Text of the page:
{¶ 7} The guardian ad litem next expressed concern with appellee's personal relationships, in that he has lived with, and had volatile relationships with, a number of women that resulted in him and L.B. having to move frequently. The guardian ad litem counted that appellee has moved six times in the last two to three years. L.B., however, has only attended two different schools. In kindergarten, he was in the Lakota School District, and in first and second grade, he has been in the Clyde School District. The guardian ad litem acknowledged that L.B. was well-adjusted to his school, and was performing well. If custody of L.B. were to be awarded to appellant, L.B. would then attend school in the Port Clinton School District. The guardian ad litem also commented on appellee's alcohol usage, noting that while appellee still drinks alcohol, it no longer prevents him from going to work, and there have been no legal issues involving the use of alcohol.

         {¶ 8} The guardian ad litem concluded that it would be in L.B.'s best interest to live with appellant. The guardian ad litem described L.B. as a sensitive and very loving child, and she wished for him to be in a stress-free environment, without arguing and fighting, which she believed would be with appellant. The guardian ad litem did comment, however, that she could not predict the future, and both parents have a history of instability.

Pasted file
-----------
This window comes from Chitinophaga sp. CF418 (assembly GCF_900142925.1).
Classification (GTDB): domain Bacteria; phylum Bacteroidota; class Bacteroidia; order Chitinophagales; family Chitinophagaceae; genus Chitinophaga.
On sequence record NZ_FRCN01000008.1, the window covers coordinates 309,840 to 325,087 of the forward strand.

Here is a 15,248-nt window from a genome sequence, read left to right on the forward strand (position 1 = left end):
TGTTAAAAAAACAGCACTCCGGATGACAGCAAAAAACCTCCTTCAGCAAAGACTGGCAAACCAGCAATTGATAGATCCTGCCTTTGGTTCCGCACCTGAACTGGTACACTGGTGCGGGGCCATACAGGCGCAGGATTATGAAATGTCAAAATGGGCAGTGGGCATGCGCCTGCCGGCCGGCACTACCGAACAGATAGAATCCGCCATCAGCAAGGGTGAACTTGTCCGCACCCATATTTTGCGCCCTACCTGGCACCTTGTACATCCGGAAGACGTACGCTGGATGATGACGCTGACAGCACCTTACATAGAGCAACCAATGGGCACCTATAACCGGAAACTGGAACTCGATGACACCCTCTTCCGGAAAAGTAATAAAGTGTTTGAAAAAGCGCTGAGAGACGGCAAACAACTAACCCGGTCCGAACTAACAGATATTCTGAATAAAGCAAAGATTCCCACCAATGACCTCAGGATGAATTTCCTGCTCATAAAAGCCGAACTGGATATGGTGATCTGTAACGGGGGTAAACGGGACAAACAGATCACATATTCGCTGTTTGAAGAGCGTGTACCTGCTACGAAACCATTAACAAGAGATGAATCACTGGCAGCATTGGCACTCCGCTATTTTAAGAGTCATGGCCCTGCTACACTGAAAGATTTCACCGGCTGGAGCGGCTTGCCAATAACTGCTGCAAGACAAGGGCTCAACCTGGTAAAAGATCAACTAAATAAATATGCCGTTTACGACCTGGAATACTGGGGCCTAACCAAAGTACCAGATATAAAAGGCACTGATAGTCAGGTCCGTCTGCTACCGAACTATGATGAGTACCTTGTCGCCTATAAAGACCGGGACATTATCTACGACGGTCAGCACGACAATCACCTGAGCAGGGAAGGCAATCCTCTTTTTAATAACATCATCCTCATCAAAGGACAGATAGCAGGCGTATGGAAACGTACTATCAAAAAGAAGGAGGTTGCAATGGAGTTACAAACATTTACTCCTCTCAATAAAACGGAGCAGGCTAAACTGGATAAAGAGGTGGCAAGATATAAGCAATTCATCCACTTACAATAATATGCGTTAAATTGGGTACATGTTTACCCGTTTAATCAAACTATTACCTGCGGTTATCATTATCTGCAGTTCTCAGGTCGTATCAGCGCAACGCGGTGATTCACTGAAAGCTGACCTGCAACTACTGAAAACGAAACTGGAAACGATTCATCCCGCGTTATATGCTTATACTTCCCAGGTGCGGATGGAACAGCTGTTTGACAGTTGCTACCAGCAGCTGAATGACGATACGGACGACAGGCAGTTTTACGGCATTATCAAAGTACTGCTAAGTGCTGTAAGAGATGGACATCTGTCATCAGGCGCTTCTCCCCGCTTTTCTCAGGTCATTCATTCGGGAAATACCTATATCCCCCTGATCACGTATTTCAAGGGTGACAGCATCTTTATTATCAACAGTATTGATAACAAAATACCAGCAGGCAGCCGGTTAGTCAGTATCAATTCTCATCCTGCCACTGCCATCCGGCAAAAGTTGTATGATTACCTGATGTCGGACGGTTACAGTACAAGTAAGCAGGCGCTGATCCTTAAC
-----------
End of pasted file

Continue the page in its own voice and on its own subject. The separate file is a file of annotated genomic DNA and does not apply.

{¶ 9} Appellant testified next. She testified that the main reason the court should award her custody of L.B. is that her home is more stable. Appellant testified that she has a close, loving relationship with L.B., and she described the activities they enjoy doing together and L.B.'s interests. She also described that when he is with her, L.B. enjoys the fact that he knows what the agenda is and what the expectations are for each day. Appellant further explained that there is not any fighting at her house, and that any issues are discussed instead of argued with raised voices.

         {¶ 10} In contrast, appellant testified that appellee has had six different residences since he has had custody of L.B., and she was not always certain where she would be dropping off or picking up L.B. In addition, appellant testified that L.B. would become attached to the different women in appellee's life, and it impacts L.B. when those relationships end. Appellant then testified that as recently as the prior summer, appellee has called her on several occasions when he was drunk, and asked her to come take care of L.B. because he could not take care of him.

         {¶ 11} Concerning her own mental health, appellant testified that she attempted suicide four or five years ago, but she is no longer in that state of mind or suffering from mental instability. Appellant explained that, at the time, she was going through a messy divorce, her father was sick with two different kinds of cancer, and her family did not get along because of the divorce. She stated that none of those issues were currently present in her life.

         {¶ 12} Finally, appellant called appellee as a witness as upon cross-examination. Appellee described that he has dated a number of women in the past few years, and has stayed with them on occasion, but he has also had a permanent address where he lived. Appellee listed five different places where he has lived since being married to appellant, each one lasting for less than a year. Appellee testified that regardless of where they were, L.B. has always had his own bed in which to ...